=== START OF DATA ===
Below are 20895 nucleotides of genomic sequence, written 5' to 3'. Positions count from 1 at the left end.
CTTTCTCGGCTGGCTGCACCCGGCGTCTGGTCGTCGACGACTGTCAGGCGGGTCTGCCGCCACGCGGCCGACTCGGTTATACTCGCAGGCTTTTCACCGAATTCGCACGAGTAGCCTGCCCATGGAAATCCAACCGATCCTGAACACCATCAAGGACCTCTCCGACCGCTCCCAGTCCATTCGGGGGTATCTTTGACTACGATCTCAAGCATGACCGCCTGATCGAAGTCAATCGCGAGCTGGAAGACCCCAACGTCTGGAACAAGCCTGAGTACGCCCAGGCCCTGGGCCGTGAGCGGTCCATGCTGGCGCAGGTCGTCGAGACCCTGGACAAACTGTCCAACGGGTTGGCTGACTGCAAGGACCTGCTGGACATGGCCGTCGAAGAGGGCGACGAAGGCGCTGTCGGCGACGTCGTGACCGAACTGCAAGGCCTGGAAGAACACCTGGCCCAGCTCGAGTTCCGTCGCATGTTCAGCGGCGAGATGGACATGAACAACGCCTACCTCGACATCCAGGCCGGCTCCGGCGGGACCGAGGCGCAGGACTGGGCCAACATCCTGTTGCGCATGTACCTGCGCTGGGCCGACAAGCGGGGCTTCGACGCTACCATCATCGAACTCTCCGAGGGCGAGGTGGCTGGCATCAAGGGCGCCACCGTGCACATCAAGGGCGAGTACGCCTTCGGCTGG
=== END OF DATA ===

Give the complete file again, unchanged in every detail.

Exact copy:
Below are 20895 nucleotides of genomic sequence, written 5' to 3'. Positions count from 1 at the left end.
CTTTCTCGGCTGGCTGCACCCGGCGTCTGGTCGTCGACGACTGTCAGGCGGGTCTGCCGCCACGCGGCCGACTCGGTTATACTCGCAGGCTTTTCACCGAATTCGCACGAGTAGCCTGCCCATGGAAATCCAACCGATCCTGAACACCATCAAGGACCTCTCCGACCGCTCCCAGTCCATTCGGGGGTATCTTTGACTACGATCTCAAGCATGACCGCCTGATCGAAGTCAATCGCGAGCTGGAAGACCCCAACGTCTGGAACAAGCCTGAGTACGCCCAGGCCCTGGGCCGTGAGCGGTCCATGCTGGCGCAGGTCGTCGAGACCCTGGACAAACTGTCCAACGGGTTGGCTGACTGCAAGGACCTGCTGGACATGGCCGTCGAAGAGGGCGACGAAGGCGCTGTCGGCGACGTCGTGACCGAACTGCAAGGCCTGGAAGAACACCTGGCCCAGCTCGAGTTCCGTCGCATGTTCAGCGGCGAGATGGACATGAACAACGCCTACCTCGACATCCAGGCCGGCTCCGGCGGGACCGAGGCGCAGGACTGGGCCAACATCCTGTTGCGCATGTACCTGCGCTGGGCCGACAAGCGGGGCTTCGACGCTACCATCATCGAACTCTCCGAGGGCGAGGTGGCTGGCATCAAGGGCGCCACCGTGCACATCAAGGGCGAGTACGCCTTCGGCTGG